Questions Asked by US Bulk Wine Producers

Q1 – Another winery is doing a custom crush for me, and will be producing and bottling my wine.  How do I get a label approval?

Federal regulations require that the bottling winery must submit the label for approval.  Even though the wine is produced and bottled for you and/or will be distributed exclusively (or not) by you, the bottler/importer is responsible for getting the label approval.

Q2- I operate a domestic winery and I am making wine from grapes or juice that I have purchased from another state or country.  What appellation of origin may I use?

This is a complicated question, and the answer (see 27 CFR §4.25(b)) depends on the particular circumstances. State or local laws and regulations may be more restrictive than Federal laws and regulations in some instances, and, to use an appellation, the wine must conform to the laws and regulations of the named appellation area.  (Please note that we use here certain states or regions only as examples to illustrate certain different circumstances.)  We advise that you confer with state and local authorities regarding their requirements before finalizing your COLA submission.  Remember that your wine, and the records that you keep, must adequately support any claims which are made on your label. The following situations serve as examples.  There are certainly more factual circumstances that might have a different outcome.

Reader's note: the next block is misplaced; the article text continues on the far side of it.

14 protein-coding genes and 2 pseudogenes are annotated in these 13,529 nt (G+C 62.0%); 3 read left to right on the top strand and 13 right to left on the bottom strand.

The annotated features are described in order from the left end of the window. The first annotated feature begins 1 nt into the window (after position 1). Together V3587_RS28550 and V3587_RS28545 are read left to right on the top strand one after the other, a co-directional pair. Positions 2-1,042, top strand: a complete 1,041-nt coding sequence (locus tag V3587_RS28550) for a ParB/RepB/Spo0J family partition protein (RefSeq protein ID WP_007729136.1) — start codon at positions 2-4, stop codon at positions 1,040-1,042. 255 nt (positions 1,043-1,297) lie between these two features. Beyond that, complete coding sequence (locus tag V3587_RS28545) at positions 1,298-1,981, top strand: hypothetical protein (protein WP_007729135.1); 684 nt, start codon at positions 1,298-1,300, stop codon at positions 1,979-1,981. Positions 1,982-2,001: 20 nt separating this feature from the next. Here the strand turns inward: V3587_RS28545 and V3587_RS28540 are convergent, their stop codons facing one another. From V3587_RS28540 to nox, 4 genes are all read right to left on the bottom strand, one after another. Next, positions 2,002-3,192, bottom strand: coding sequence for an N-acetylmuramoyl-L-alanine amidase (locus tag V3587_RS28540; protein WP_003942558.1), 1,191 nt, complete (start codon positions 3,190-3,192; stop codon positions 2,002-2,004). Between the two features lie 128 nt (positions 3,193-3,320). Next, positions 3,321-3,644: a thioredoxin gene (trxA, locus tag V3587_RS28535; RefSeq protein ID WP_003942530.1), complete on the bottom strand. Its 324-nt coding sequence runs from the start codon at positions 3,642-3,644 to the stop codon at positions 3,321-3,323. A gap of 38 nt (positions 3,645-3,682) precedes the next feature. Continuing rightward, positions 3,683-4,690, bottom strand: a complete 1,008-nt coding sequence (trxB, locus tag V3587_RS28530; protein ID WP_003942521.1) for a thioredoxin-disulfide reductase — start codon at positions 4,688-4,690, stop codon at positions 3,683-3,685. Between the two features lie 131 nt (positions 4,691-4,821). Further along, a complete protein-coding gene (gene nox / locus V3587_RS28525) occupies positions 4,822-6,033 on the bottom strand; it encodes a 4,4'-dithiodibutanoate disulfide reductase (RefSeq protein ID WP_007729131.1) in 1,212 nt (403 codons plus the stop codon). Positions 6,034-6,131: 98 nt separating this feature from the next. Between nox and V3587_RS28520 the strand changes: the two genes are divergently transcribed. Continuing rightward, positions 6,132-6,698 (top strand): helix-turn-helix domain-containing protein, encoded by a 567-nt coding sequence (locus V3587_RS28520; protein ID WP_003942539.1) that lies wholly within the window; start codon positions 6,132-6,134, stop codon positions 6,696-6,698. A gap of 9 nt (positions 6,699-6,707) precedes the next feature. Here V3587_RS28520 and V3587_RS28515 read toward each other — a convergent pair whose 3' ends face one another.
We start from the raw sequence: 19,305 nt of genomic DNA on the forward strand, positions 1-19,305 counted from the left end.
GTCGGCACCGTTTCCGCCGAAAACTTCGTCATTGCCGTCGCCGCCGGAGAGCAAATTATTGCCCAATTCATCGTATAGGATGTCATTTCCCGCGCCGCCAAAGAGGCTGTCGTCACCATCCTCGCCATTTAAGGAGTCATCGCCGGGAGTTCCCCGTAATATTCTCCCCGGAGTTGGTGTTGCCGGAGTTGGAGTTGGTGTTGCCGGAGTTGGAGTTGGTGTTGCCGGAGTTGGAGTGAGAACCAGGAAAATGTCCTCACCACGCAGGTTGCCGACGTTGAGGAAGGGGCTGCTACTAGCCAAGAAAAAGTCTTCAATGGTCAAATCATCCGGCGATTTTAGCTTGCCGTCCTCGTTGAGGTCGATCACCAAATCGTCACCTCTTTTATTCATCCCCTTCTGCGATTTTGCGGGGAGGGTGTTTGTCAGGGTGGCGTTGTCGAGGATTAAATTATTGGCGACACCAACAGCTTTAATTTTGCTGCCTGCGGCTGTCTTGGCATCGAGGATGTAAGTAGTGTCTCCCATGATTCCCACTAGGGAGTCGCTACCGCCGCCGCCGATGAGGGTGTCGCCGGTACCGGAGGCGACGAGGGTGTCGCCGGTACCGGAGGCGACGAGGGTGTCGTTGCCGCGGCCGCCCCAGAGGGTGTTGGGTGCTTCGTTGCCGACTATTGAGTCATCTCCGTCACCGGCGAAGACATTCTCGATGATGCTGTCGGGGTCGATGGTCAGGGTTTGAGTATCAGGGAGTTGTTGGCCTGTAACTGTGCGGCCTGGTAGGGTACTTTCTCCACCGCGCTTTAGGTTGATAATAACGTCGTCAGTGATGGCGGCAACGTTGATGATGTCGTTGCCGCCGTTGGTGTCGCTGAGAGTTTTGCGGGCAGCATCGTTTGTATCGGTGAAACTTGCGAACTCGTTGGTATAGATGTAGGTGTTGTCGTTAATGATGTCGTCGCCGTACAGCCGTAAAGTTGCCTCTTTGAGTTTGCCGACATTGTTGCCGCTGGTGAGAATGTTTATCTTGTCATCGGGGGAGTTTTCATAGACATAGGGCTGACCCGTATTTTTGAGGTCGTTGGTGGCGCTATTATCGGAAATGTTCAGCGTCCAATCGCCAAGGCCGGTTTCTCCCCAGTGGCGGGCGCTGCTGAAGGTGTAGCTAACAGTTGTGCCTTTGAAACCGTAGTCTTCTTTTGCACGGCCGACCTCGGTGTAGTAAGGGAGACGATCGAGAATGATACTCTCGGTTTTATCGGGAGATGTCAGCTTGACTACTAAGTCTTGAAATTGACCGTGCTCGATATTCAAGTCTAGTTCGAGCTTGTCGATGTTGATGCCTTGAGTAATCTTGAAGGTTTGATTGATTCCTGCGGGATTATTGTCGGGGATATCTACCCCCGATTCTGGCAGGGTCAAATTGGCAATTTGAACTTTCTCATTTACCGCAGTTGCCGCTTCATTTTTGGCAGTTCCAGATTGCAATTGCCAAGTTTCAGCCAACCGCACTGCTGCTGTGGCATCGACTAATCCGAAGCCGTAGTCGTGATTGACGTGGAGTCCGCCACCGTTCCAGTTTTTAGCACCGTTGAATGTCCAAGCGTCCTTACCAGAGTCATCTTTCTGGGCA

Situation 1:   I am making a wine with grapes or juice originating from a state that is contiguous to (that is,  touching)  my own state (e.g. when California grapes are used to produce  wine in Oregon).Suppose that I have purchased Napa Valley, California, grapes that I will produce into wine in Oregon.

The most specific appellation of origin eligible for use is the name of the contiguous state (California).  A viticultural area appellation of origin (e.g. Napa Valley) may NOT  be used because the wine was not fully finished within that state.

Situation 2:  The state from which the winemaking material originates is not contiguous to the state in which the wine is produced. For example, California grapes have been purchased to produce wine in New York.

The most specific appellation of origin eligible – for use is a country appellation, such as “American.”  Note that when a country is used as an appellation of origin a vintage date is NOT permissible for the wine.

Situation 3:   I am purchasing grapes or juice from another country.  An appellation of origin may NOT be used, as this wine is not eligible for such claims (see 27 CFR §4.25(b)(2)(ii)).  A vintage date or a varietal designation (e.g. Merlot) may not appear  on the wine,  as both items require an appellation of origin present on the label.  The wine may be labeled only with  a more general class or type statement, such as “Red Wine” or “White Wine.”

Q3 – May a proprietor of a bonded wine premises transfer bulk wine to a bonded wine premises, brewery, or distilled spirits plant?

Source: https://www.ttb.gov/wine/wine-faq.shtml

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